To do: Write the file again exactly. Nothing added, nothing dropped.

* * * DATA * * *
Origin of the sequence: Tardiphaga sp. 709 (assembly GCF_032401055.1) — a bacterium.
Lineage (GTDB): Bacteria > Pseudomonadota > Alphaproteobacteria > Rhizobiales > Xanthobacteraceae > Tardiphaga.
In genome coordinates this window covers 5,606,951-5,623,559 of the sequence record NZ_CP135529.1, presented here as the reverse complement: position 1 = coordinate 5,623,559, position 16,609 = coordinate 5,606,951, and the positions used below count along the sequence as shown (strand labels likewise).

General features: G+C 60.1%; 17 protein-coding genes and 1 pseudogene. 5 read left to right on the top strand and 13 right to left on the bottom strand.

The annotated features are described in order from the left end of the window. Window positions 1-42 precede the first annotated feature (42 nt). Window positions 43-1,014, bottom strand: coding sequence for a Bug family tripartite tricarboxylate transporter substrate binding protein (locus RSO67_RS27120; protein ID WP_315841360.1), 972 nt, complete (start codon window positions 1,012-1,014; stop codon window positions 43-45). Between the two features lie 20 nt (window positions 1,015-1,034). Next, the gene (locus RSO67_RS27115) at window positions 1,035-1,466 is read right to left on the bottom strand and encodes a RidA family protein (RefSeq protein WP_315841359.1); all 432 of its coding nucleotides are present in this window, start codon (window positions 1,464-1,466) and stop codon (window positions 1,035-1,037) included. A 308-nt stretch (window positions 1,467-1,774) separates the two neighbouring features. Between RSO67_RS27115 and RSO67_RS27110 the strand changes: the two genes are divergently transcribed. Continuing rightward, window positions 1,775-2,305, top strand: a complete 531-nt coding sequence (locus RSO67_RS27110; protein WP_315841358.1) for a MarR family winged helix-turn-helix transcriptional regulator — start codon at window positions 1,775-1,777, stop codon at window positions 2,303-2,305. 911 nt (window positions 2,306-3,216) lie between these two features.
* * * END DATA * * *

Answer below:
Origin of the sequence: Tardiphaga sp. 709 (assembly GCF_032401055.1) — a bacterium.
Lineage (GTDB): Bacteria > Pseudomonadota > Alphaproteobacteria > Rhizobiales > Xanthobacteraceae > Tardiphaga.
In genome coordinates this window covers 5,606,951-5,623,559 of the sequence record NZ_CP135529.1, presented here as the reverse complement: position 1 = coordinate 5,623,559, position 16,609 = coordinate 5,606,951, and the positions used below count along the sequence as shown (strand labels likewise).

General features: G+C 60.1%; 17 protein-coding genes and 1 pseudogene. 5 read left to right on the top strand and 13 right to left on the bottom strand.

The annotated features are described in order from the left end of the window. Window positions 1-42 precede the first annotated feature (42 nt). Window positions 43-1,014, bottom strand: coding sequence for a Bug family tripartite tricarboxylate transporter substrate binding protein (locus RSO67_RS27120; protein ID WP_315841360.1), 972 nt, complete (start codon window positions 1,012-1,014; stop codon window positions 43-45). Between the two features lie 20 nt (window positions 1,015-1,034). Next, the gene (locus RSO67_RS27115) at window positions 1,035-1,466 is read right to left on the bottom strand and encodes a RidA family protein (RefSeq protein WP_315841359.1); all 432 of its coding nucleotides are present in this window, start codon (window positions 1,464-1,466) and stop codon (window positions 1,035-1,037) included. A 308-nt stretch (window positions 1,467-1,774) separates the two neighbouring features. Between RSO67_RS27115 and RSO67_RS27110 the strand changes: the two genes are divergently transcribed. Continuing rightward, window positions 1,775-2,305, top strand: a complete 531-nt coding sequence (locus RSO67_RS27110; protein WP_315841358.1) for a MarR family winged helix-turn-helix transcriptional regulator — start codon at window positions 1,775-1,777, stop codon at window positions 2,303-2,305. 911 nt (window positions 2,306-3,216) lie between these two features.